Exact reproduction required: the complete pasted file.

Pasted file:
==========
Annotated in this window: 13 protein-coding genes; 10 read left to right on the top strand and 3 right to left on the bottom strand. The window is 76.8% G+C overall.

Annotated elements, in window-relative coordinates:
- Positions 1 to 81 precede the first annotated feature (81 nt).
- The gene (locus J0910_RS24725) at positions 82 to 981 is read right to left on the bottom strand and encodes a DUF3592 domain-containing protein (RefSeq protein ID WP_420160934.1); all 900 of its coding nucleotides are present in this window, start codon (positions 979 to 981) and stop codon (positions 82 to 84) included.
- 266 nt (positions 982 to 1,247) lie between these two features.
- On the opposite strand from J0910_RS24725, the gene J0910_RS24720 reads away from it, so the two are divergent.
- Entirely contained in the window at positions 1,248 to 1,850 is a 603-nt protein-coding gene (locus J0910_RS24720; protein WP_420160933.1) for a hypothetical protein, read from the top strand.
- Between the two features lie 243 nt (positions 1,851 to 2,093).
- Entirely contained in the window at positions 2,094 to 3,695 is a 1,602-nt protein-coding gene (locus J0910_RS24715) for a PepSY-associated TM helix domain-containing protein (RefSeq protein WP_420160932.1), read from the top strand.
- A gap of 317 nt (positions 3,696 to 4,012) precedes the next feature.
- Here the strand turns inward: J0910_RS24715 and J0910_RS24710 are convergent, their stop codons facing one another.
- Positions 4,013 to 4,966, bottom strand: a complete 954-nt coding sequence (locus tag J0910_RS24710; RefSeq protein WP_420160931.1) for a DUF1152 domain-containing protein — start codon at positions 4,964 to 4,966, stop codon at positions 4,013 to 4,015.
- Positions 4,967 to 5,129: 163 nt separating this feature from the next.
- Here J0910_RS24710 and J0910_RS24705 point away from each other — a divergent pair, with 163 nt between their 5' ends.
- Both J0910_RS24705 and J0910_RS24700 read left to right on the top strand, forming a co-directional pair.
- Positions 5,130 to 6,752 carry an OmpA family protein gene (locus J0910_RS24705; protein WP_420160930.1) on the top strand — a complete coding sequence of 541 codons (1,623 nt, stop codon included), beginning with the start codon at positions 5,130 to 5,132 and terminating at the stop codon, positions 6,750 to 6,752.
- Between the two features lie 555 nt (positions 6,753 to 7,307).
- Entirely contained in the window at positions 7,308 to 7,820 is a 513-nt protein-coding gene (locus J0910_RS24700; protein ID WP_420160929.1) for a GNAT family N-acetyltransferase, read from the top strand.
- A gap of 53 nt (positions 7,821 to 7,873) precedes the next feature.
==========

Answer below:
Annotated in this window: 13 protein-coding genes; 10 read left to right on the top strand and 3 right to left on the bottom strand. The window is 76.8% G+C overall.

Annotated elements, in window-relative coordinates:
- Positions 1 to 81 precede the first annotated feature (81 nt).
- The gene (locus J0910_RS24725) at positions 82 to 981 is read right to left on the bottom strand and encodes a DUF3592 domain-containing protein (RefSeq protein ID WP_420160934.1); all 900 of its coding nucleotides are present in this window, start codon (positions 979 to 981) and stop codon (positions 82 to 84) included.
- 266 nt (positions 982 to 1,247) lie between these two features.
- On the opposite strand from J0910_RS24725, the gene J0910_RS24720 reads away from it, so the two are divergent.
- Entirely contained in the window at positions 1,248 to 1,850 is a 603-nt protein-coding gene (locus J0910_RS24720; protein WP_420160933.1) for a hypothetical protein, read from the top strand.
- Between the two features lie 243 nt (positions 1,851 to 2,093).
- Entirely contained in the window at positions 2,094 to 3,695 is a 1,602-nt protein-coding gene (locus J0910_RS24715) for a PepSY-associated TM helix domain-containing protein (RefSeq protein WP_420160932.1), read from the top strand.
- A gap of 317 nt (positions 3,696 to 4,012) precedes the next feature.
- Here the strand turns inward: J0910_RS24715 and J0910_RS24710 are convergent, their stop codons facing one another.
- Positions 4,013 to 4,966, bottom strand: a complete 954-nt coding sequence (locus tag J0910_RS24710; RefSeq protein WP_420160931.1) for a DUF1152 domain-containing protein — start codon at positions 4,964 to 4,966, stop codon at positions 4,013 to 4,015.
- Positions 4,967 to 5,129: 163 nt separating this feature from the next.
- Here J0910_RS24710 and J0910_RS24705 point away from each other — a divergent pair, with 163 nt between their 5' ends.
- Both J0910_RS24705 and J0910_RS24700 read left to right on the top strand, forming a co-directional pair.
- Positions 5,130 to 6,752 carry an OmpA family protein gene (locus J0910_RS24705; protein WP_420160930.1) on the top strand — a complete coding sequence of 541 codons (1,623 nt, stop codon included), beginning with the start codon at positions 5,130 to 5,132 and terminating at the stop codon, positions 6,750 to 6,752.
- Between the two features lie 555 nt (positions 6,753 to 7,307).
- Entirely contained in the window at positions 7,308 to 7,820 is a 513-nt protein-coding gene (locus J0910_RS24700; protein ID WP_420160929.1) for a GNAT family N-acetyltransferase, read from the top strand.
- A gap of 53 nt (positions 7,821 to 7,873) precedes the next feature.